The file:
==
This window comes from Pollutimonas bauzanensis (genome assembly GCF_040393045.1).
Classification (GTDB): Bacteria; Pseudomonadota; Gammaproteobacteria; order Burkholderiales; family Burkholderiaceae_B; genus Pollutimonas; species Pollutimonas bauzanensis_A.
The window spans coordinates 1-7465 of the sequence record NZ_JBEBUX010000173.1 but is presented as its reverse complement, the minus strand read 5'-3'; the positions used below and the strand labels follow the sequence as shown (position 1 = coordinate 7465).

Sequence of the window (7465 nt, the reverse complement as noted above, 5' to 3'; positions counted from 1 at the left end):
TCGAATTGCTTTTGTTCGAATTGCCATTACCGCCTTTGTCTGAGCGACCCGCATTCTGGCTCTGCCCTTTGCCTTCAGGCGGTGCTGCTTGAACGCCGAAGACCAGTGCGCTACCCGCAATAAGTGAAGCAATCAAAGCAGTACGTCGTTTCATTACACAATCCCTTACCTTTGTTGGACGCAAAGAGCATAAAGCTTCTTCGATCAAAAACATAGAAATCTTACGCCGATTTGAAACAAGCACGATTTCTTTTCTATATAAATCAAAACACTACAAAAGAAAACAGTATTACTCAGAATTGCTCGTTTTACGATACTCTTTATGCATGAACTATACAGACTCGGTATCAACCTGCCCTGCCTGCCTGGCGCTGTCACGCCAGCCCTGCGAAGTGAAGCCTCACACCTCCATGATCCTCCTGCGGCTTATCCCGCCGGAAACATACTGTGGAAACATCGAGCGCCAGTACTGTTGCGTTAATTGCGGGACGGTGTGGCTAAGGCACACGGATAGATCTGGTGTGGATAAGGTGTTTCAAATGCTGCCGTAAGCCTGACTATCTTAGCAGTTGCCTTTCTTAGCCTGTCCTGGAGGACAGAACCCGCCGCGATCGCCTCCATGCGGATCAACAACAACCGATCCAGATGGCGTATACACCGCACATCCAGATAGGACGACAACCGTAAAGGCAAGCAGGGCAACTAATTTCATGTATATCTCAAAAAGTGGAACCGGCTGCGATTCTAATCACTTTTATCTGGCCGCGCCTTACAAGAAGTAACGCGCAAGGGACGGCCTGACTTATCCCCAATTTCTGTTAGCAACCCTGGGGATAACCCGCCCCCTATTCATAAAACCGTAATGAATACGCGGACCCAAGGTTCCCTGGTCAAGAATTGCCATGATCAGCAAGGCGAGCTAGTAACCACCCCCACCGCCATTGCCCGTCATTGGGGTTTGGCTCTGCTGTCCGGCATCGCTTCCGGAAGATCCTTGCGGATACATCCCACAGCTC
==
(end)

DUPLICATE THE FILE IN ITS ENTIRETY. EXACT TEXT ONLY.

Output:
This window comes from Pollutimonas bauzanensis (genome assembly GCF_040393045.1).
Classification (GTDB): Bacteria; Pseudomonadota; Gammaproteobacteria; order Burkholderiales; family Burkholderiaceae_B; genus Pollutimonas; species Pollutimonas bauzanensis_A.
The window spans coordinates 1-7465 of the sequence record NZ_JBEBUX010000173.1 but is presented as its reverse complement, the minus strand read 5'-3'; the positions used below and the strand labels follow the sequence as shown (position 1 = coordinate 7465).

Sequence of the window (7465 nt, the reverse complement as noted above, 5' to 3'; positions counted from 1 at the left end):
TCGAATTGCTTTTGTTCGAATTGCCATTACCGCCTTTGTCTGAGCGACCCGCATTCTGGCTCTGCCCTTTGCCTTCAGGCGGTGCTGCTTGAACGCCGAAGACCAGTGCGCTACCCGCAATAAGTGAAGCAATCAAAGCAGTACGTCGTTTCATTACACAATCCCTTACCTTTGTTGGACGCAAAGAGCATAAAGCTTCTTCGATCAAAAACATAGAAATCTTACGCCGATTTGAAACAAGCACGATTTCTTTTCTATATAAATCAAAACACTACAAAAGAAAACAGTATTACTCAGAATTGCTCGTTTTACGATACTCTTTATGCATGAACTATACAGACTCGGTATCAACCTGCCCTGCCTGCCTGGCGCTGTCACGCCAGCCCTGCGAAGTGAAGCCTCACACCTCCATGATCCTCCTGCGGCTTATCCCGCCGGAAACATACTGTGGAAACATCGAGCGCCAGTACTGTTGCGTTAATTGCGGGACGGTGTGGCTAAGGCACACGGATAGATCTGGTGTGGATAAGGTGTTTCAAATGCTGCCGTAAGCCTGACTATCTTAGCAGTTGCCTTTCTTAGCCTGTCCTGGAGGACAGAACCCGCCGCGATCGCCTCCATGCGGATCAACAACAACCGATCCAGATGGCGTATACACCGCACATCCAGATAGGACGACAACCGTAAAGGCAAGCAGGGCAACTAATTTCATGTATATCTCAAAAAGTGGAACCGGCTGCGATTCTAATCACTTTTATCTGGCCGCGCCTTACAAGAAGTAACGCGCAAGGGACGGCCTGACTTATCCCCAATTTCTGTTAGCAACCCTGGGGATAACCCGCCCCCTATTCATAAAACCGTAATGAATACGCGGACCCAAGGTTCCCTGGTCAAGAATTGCCATGATCAGCAAGGCGAGCTAGTAACCACCCCCACCGCCATTGCCCGTCATTGGGGTTTGGCTCTGCTGTCCGGCATCGCTTCCGGAAGATCCTTGCGGATACATCCCACAGCTC